Some time ago
> Uncertainty principle. Uncertainty. Dear gods.
> Are you actually suggesting that if you can formulate the question in a meaningful manner, and the answer appears to be impossible to
> find, you shouldn’t bother, and perhaps go off and have a cup of tea or something?
Yes – I don’t think that is unreasonable. There is a finite amount of resources in the world (collective people’s time to think and do things) and it makes sense to them to spend it on things that appear to be achievable. Yes, significant numbers of people don’t follow this rule of thumb and we, as a civilised species, have learned a great deal from them but I still think, by and large, it is the best thing to do.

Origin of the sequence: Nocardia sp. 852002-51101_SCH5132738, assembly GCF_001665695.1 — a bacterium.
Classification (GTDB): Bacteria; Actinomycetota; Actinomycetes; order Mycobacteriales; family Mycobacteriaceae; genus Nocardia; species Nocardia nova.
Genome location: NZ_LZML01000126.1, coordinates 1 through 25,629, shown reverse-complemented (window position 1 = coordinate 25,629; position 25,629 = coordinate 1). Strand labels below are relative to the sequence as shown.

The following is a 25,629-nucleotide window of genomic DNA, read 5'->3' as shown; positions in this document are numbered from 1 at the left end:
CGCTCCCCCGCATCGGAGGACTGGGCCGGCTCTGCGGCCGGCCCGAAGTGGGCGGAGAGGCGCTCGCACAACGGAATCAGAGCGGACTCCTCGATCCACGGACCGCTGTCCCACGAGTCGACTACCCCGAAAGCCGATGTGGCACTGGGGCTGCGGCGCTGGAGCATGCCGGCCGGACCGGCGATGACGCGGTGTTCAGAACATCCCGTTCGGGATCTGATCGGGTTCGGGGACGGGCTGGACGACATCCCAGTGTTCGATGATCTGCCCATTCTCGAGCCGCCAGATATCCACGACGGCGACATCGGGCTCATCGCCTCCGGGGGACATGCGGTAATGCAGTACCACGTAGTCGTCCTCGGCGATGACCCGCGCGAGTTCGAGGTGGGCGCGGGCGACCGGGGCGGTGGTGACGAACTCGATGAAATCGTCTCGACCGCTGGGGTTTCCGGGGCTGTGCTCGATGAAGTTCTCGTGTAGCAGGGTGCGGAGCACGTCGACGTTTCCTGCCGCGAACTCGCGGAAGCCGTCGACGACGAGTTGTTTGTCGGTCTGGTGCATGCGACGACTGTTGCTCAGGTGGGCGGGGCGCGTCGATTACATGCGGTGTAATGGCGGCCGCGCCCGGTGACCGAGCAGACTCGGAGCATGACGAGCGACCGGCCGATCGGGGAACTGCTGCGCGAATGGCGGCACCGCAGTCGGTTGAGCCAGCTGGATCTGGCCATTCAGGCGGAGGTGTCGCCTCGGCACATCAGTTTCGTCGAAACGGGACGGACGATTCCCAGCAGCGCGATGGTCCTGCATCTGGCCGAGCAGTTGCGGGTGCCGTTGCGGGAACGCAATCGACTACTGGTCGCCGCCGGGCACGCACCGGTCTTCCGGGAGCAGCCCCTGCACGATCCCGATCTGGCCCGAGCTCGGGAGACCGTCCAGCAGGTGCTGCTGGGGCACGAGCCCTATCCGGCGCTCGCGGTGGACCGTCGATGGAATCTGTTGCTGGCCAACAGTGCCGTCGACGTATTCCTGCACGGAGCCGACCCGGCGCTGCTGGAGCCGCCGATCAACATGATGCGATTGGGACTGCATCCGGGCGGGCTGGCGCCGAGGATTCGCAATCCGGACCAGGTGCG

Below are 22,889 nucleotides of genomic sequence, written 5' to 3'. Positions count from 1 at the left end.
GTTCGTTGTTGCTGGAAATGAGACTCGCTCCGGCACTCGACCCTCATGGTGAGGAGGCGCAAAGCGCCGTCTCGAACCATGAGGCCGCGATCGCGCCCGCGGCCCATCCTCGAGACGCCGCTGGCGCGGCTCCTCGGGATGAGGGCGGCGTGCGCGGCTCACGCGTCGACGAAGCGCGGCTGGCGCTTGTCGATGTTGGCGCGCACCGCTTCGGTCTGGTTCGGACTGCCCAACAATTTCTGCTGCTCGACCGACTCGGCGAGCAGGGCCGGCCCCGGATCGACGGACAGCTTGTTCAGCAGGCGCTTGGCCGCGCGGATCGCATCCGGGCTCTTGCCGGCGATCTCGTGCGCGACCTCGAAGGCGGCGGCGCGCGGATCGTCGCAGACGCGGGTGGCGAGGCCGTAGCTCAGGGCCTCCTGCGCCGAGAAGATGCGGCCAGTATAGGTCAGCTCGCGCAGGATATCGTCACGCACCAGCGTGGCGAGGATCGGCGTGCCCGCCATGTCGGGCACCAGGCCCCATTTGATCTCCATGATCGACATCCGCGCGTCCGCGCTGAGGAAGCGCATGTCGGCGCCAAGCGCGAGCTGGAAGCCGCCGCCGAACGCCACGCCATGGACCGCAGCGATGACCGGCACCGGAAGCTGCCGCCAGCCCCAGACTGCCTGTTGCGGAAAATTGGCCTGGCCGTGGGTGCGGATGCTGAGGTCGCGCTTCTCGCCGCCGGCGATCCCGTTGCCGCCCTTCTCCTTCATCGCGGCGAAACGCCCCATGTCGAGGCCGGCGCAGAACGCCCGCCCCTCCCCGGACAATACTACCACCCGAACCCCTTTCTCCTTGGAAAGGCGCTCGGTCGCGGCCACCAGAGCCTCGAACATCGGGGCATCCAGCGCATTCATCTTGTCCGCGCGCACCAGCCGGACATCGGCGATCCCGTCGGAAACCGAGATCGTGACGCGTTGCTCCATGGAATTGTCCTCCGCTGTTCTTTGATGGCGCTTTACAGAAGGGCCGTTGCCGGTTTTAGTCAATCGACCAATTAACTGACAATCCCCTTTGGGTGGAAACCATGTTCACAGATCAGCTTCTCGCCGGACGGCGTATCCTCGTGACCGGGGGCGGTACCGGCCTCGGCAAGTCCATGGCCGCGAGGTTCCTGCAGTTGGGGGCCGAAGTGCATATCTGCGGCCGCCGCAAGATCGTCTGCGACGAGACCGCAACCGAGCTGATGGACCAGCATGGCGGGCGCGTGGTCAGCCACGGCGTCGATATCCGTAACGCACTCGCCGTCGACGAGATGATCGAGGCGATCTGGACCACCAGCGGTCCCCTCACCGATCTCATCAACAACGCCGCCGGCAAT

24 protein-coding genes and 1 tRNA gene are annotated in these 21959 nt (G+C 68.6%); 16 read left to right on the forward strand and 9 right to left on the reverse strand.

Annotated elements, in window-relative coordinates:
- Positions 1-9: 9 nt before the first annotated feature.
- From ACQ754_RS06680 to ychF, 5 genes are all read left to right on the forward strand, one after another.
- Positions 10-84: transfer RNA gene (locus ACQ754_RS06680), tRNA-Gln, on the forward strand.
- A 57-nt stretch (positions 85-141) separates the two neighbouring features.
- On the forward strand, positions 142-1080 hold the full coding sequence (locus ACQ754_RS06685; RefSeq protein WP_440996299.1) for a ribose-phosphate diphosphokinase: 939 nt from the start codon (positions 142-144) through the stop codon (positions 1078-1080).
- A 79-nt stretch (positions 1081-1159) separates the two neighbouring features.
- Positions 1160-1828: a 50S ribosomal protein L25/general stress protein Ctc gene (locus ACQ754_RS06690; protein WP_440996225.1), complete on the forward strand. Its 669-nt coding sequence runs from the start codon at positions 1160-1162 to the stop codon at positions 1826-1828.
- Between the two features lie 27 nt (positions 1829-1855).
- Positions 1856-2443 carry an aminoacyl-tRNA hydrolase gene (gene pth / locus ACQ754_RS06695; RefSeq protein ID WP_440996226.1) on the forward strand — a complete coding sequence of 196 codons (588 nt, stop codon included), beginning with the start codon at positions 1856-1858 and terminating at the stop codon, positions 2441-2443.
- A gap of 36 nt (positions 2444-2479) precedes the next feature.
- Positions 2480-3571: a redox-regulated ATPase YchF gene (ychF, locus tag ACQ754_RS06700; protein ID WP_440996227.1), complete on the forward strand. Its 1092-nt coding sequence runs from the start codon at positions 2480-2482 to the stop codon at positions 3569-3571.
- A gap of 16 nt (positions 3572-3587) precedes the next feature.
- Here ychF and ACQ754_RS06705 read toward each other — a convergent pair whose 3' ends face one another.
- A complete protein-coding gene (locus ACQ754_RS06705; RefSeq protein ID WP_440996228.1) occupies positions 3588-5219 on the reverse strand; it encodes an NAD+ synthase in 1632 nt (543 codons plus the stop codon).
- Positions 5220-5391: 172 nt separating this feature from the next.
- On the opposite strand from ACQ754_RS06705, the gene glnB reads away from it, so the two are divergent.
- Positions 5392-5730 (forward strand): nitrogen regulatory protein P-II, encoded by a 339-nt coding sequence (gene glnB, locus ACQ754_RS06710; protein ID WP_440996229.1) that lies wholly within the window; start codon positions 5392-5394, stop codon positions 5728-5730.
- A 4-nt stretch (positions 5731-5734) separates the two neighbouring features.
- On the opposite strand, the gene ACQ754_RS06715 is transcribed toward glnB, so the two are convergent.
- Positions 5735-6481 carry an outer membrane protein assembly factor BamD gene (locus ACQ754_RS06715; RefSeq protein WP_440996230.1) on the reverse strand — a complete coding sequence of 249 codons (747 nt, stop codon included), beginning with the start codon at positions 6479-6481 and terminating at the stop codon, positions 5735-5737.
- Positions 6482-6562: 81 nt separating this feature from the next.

> I thought asking the hard questions and working towards an answer was what science was all about.
It appears that this is where we fundamentally disagree. Science asks no questions. Science is about observation of patterns leading to theories of cause and effect and behind that perhaps some fundamental “laws” (although I don’t like that term personally). What science is very much not is coming in nebulous questions and then try to use observation to answer them. For nebulous questions see metaphysics – for attempts to use science to justify them see Intelligent Design.
> Deciding it’s not worth investigating on that basis isn’t rationalism, it’s ostrichism.
No, it’s practicality. There simple isn’t time for every question to be pursued. Those that appear to be currently intractable naturally get pushed to the margins.
> (Same goes for when the investigator already believes they have the answer before investigating, but that’s a different kettle of sea bass.)
Okay – ID obviously really falls in this camp but you get my idea…